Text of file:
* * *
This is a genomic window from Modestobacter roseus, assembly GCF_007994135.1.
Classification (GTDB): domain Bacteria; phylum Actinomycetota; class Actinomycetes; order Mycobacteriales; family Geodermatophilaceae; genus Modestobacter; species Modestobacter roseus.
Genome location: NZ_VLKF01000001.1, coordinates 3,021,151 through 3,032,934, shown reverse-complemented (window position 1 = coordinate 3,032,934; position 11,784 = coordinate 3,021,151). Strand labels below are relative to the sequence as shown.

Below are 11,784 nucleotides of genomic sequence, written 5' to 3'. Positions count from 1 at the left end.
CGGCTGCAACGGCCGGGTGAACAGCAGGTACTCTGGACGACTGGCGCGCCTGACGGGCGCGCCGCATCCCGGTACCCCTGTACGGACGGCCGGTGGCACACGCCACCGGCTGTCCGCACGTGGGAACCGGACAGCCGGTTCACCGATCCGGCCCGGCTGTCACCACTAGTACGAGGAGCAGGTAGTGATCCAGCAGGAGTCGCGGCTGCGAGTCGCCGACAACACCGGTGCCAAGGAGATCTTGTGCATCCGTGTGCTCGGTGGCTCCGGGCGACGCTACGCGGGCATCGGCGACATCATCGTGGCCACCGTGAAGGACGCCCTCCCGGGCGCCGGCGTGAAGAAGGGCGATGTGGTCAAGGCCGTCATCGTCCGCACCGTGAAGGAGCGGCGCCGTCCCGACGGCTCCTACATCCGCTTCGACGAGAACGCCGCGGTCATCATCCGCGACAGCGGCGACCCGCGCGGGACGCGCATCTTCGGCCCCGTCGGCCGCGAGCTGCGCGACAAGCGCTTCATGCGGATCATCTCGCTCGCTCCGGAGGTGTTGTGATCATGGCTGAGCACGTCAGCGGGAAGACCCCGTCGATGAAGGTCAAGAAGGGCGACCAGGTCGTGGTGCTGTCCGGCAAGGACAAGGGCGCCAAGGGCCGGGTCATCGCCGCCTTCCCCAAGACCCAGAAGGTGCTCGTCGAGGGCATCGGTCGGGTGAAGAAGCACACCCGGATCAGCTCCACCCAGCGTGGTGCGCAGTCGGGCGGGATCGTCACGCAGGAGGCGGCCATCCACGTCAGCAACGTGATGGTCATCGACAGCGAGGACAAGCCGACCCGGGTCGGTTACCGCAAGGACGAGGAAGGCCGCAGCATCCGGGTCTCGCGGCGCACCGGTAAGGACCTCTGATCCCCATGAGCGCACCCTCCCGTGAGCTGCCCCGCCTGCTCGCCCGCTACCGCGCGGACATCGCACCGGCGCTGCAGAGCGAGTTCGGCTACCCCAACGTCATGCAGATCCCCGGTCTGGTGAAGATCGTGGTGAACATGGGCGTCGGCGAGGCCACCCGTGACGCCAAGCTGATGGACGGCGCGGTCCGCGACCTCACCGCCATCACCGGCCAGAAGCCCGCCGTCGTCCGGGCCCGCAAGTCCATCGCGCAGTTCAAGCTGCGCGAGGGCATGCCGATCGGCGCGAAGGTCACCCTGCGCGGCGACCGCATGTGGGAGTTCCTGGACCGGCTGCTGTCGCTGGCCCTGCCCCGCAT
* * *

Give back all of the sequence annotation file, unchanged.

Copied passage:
This is a genomic window from Modestobacter roseus, assembly GCF_007994135.1.
Classification (GTDB): domain Bacteria; phylum Actinomycetota; class Actinomycetes; order Mycobacteriales; family Geodermatophilaceae; genus Modestobacter; species Modestobacter roseus.
Genome location: NZ_VLKF01000001.1, coordinates 3,021,151 through 3,032,934, shown reverse-complemented (window position 1 = coordinate 3,032,934; position 11,784 = coordinate 3,021,151). Strand labels below are relative to the sequence as shown.

Below are 11,784 nucleotides of genomic sequence, written 5' to 3'. Positions count from 1 at the left end.
CGGCTGCAACGGCCGGGTGAACAGCAGGTACTCTGGACGACTGGCGCGCCTGACGGGCGCGCCGCATCCCGGTACCCCTGTACGGACGGCCGGTGGCACACGCCACCGGCTGTCCGCACGTGGGAACCGGACAGCCGGTTCACCGATCCGGCCCGGCTGTCACCACTAGTACGAGGAGCAGGTAGTGATCCAGCAGGAGTCGCGGCTGCGAGTCGCCGACAACACCGGTGCCAAGGAGATCTTGTGCATCCGTGTGCTCGGTGGCTCCGGGCGACGCTACGCGGGCATCGGCGACATCATCGTGGCCACCGTGAAGGACGCCCTCCCGGGCGCCGGCGTGAAGAAGGGCGATGTGGTCAAGGCCGTCATCGTCCGCACCGTGAAGGAGCGGCGCCGTCCCGACGGCTCCTACATCCGCTTCGACGAGAACGCCGCGGTCATCATCCGCGACAGCGGCGACCCGCGCGGGACGCGCATCTTCGGCCCCGTCGGCCGCGAGCTGCGCGACAAGCGCTTCATGCGGATCATCTCGCTCGCTCCGGAGGTGTTGTGATCATGGCTGAGCACGTCAGCGGGAAGACCCCGTCGATGAAGGTCAAGAAGGGCGACCAGGTCGTGGTGCTGTCCGGCAAGGACAAGGGCGCCAAGGGCCGGGTCATCGCCGCCTTCCCCAAGACCCAGAAGGTGCTCGTCGAGGGCATCGGTCGGGTGAAGAAGCACACCCGGATCAGCTCCACCCAGCGTGGTGCGCAGTCGGGCGGGATCGTCACGCAGGAGGCGGCCATCCACGTCAGCAACGTGATGGTCATCGACAGCGAGGACAAGCCGACCCGGGTCGGTTACCGCAAGGACGAGGAAGGCCGCAGCATCCGGGTCTCGCGGCGCACCGGTAAGGACCTCTGATCCCCATGAGCGCACCCTCCCGTGAGCTGCCCCGCCTGCTCGCCCGCTACCGCGCGGACATCGCACCGGCGCTGCAGAGCGAGTTCGGCTACCCCAACGTCATGCAGATCCCCGGTCTGGTGAAGATCGTGGTGAACATGGGCGTCGGCGAGGCCACCCGTGACGCCAAGCTGATGGACGGCGCGGTCCGCGACCTCACCGCCATCACCGGCCAGAAGCCCGCCGTCGTCCGGGCCCGCAAGTCCATCGCGCAGTTCAAGCTGCGCGAGGGCATGCCGATCGGCGCGAAGGTCACCCTGCGCGGCGACCGCATGTGGGAGTTCCTGGACCGGCTGCTGTCGCTGGCCCTGCCCCGCAT